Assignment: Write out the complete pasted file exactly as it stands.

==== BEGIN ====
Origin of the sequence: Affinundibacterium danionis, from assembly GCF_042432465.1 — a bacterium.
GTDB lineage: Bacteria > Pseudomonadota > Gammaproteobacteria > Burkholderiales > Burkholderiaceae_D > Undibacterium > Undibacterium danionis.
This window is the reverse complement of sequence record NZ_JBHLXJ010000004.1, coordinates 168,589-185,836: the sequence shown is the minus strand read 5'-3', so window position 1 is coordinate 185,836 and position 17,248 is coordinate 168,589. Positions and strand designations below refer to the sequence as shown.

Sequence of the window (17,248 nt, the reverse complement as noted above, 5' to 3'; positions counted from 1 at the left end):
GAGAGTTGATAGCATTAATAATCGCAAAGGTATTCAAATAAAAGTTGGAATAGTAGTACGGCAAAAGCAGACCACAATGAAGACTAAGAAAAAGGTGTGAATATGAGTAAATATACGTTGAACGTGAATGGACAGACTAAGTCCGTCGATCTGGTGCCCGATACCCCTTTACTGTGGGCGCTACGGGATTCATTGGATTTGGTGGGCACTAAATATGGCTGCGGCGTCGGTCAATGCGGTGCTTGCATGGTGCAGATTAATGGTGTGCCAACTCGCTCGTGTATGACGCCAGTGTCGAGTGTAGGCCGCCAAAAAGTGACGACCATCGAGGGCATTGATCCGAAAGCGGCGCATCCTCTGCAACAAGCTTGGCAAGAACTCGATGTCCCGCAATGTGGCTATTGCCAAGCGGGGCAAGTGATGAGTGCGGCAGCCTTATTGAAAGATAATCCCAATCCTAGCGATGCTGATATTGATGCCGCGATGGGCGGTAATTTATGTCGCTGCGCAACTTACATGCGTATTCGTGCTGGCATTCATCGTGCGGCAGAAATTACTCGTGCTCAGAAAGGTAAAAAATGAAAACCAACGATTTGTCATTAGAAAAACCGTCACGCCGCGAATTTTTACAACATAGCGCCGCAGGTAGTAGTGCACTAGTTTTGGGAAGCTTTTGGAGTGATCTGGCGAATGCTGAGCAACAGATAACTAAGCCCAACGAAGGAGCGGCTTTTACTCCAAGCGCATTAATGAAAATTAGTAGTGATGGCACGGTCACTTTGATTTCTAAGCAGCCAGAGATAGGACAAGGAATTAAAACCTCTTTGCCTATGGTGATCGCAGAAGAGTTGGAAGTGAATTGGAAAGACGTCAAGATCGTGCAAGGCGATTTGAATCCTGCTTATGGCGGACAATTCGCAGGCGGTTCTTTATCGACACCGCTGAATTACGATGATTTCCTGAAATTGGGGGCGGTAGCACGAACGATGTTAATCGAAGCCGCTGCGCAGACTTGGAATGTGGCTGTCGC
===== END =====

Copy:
Origin of the sequence: Affinundibacterium danionis, from assembly GCF_042432465.1 — a bacterium.
GTDB lineage: Bacteria > Pseudomonadota > Gammaproteobacteria > Burkholderiales > Burkholderiaceae_D > Undibacterium > Undibacterium danionis.
This window is the reverse complement of sequence record NZ_JBHLXJ010000004.1, coordinates 168,589-185,836: the sequence shown is the minus strand read 5'-3', so window position 1 is coordinate 185,836 and position 17,248 is coordinate 168,589. Positions and strand designations below refer to the sequence as shown.

Sequence of the window (17,248 nt, the reverse complement as noted above, 5' to 3'; positions counted from 1 at the left end):
GAGAGTTGATAGCATTAATAATCGCAAAGGTATTCAAATAAAAGTTGGAATAGTAGTACGGCAAAAGCAGACCACAATGAAGACTAAGAAAAAGGTGTGAATATGAGTAAATATACGTTGAACGTGAATGGACAGACTAAGTCCGTCGATCTGGTGCCCGATACCCCTTTACTGTGGGCGCTACGGGATTCATTGGATTTGGTGGGCACTAAATATGGCTGCGGCGTCGGTCAATGCGGTGCTTGCATGGTGCAGATTAATGGTGTGCCAACTCGCTCGTGTATGACGCCAGTGTCGAGTGTAGGCCGCCAAAAAGTGACGACCATCGAGGGCATTGATCCGAAAGCGGCGCATCCTCTGCAACAAGCTTGGCAAGAACTCGATGTCCCGCAATGTGGCTATTGCCAAGCGGGGCAAGTGATGAGTGCGGCAGCCTTATTGAAAGATAATCCCAATCCTAGCGATGCTGATATTGATGCCGCGATGGGCGGTAATTTATGTCGCTGCGCAACTTACATGCGTATTCGTGCTGGCATTCATCGTGCGGCAGAAATTACTCGTGCTCAGAAAGGTAAAAAATGAAAACCAACGATTTGTCATTAGAAAAACCGTCACGCCGCGAATTTTTACAACATAGCGCCGCAGGTAGTAGTGCACTAGTTTTGGGAAGCTTTTGGAGTGATCTGGCGAATGCTGAGCAACAGATAACTAAGCCCAACGAAGGAGCGGCTTTTACTCCAAGCGCATTAATGAAAATTAGTAGTGATGGCACGGTCACTTTGATTTCTAAGCAGCCAGAGATAGGACAAGGAATTAAAACCTCTTTGCCTATGGTGATCGCAGAAGAGTTGGAAGTGAATTGGAAAGACGTCAAGATCGTGCAAGGCGATTTGAATCCTGCTTATGGCGGACAATTCGCAGGCGGTTCTTTATCGACACCGCTGAATTACGATGATTTCCTGAAATTGGGGGCGGTAGCACGAACGATGTTAATCGAAGCCGCTGCGCAGACTTGGAATGTGGCTGTCGC